The same week we towed the trailer home, we also got our lumber ordered and delivered. We chose to go with the local lumber yard, Miller Lumber, since they deliver for free and the next nearest town is 45 miles away. They answered all of our questions and gave us a tour of the yard so we could see the quality of the wood they stock before we made our order. They also confirmed our research into the proper species and grade of wood to use for a livable structure (according to code in our area); No. 2 Doug-fir*. When we said we were building a tiny house, the rep was very intrigued and genuinely excited about our project. He had recently seen one of the tiny house TV shows.
When the lumber arrived, our excitement tripled. We had just parked the foundation of our house and now we had the Lincoln logs for building. As we double checked the lumber, we unfortunately discovered that Miller hadn’t delivered everything we ordered. We called and without hesitating, they loaded up another truck and brought the missing pieces. Yay for local businesses.
Over the next couple of days neither of us could keep from occasionally staring at the lumber sitting in our shop. That massive pile of wood was going to somehow morph into a livable standing structure. And we were the ones who were going to do it. The thought was both empowering and terrifying.
Of course we couldn’t do that without the hardware. So a couple days later, we spent about an hour compiling a list, then strolled into Home Depot expecting to spend maybe 30 minutes finding everything we needed then walking out happy and rearing to go. That’s when reality took a shiny little thumb tack, giggled, and stabbed a little hole in the bubble we had developed over the past week.
First we realized the bolts were more expensive than we had budgeted. Then the nails we wanted didn’t exist, at least at that store. And choosing self tapping screws was going to be little more difficult than we had anticipated. We had no idea hardware was really so complicated. Nails are nails, right? You smack them around until they hold two pieces of wood together. Except not. We left the store feeling a little overwhelmed and deflated.
Not letting that get us down, we decided to go back to the local guy. We went into Miller Lumber to see if they could help us, at least with the nails. By that time, word had spread and almost all of their employees knew about our project. They didn’t carry the nails we wanted so they started calling around to see if they could special order them. They tried both their suppliers but unfortunately they didn’t carry them either. Apparently, 3 1/4 inch ring shank framing nails aren’t common. So instead, they started to offer us alternative methods we could use to get the same results for strength, resistance to movement and shear strength. We told them we’d do a little more research and think about the options.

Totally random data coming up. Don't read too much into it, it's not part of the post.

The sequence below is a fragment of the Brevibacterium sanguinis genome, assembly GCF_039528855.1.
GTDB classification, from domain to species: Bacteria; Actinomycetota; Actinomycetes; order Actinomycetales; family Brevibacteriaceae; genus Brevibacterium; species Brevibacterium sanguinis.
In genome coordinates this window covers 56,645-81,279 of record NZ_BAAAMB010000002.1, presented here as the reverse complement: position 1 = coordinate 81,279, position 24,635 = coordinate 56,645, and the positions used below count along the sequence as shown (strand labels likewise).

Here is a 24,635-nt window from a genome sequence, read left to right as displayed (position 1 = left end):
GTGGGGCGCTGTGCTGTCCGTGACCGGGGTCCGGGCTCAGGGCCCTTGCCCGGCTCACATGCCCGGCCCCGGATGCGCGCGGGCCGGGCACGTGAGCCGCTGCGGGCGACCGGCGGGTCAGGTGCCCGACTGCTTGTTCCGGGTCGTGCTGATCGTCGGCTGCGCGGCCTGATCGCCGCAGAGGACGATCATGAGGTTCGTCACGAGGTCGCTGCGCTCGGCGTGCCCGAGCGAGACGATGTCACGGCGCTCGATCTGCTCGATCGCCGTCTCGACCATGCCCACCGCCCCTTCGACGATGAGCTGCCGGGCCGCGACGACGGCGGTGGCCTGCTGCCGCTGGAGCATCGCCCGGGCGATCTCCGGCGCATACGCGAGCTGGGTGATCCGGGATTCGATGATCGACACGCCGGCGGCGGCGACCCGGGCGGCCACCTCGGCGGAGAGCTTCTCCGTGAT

The next day, Raelynn was poking around the internet to see what she could find. Lo and behold she found the exact nails we needed. At Home Depot. Online. The only place you can order them. Reality giggled again.
After a brief discussion we decided to order them. The 10-day long wait would be worth what we would save by not using a more complicated, alternative method. The bubble re-inflated. In just 10 days, the pixilated house we’ve been staring at on our computer for the past 6 months will start to take a physical form that we can see, touch, and hopefully not break.
*Quick informational note about lumber: If you plan on building anything, particularly something you plan to live in, don’t just grab any old 2X4. Do your research into species and grades. Each species has different strength characteristics and the kind most easily found in your area may not be the best for construction. Lumber also has different grades that account for the number of knots on the board, the tightness of the grain and other characteristics that will effect it’s strength. Grading for “structural light framing” lumber is Select Structural, No.1, No. 2, and No. 3 with Select being the strongest. As we ordered No. 2 ,the wood we got was at least No. 2 if not better. We’ve already found about a half dozen Select.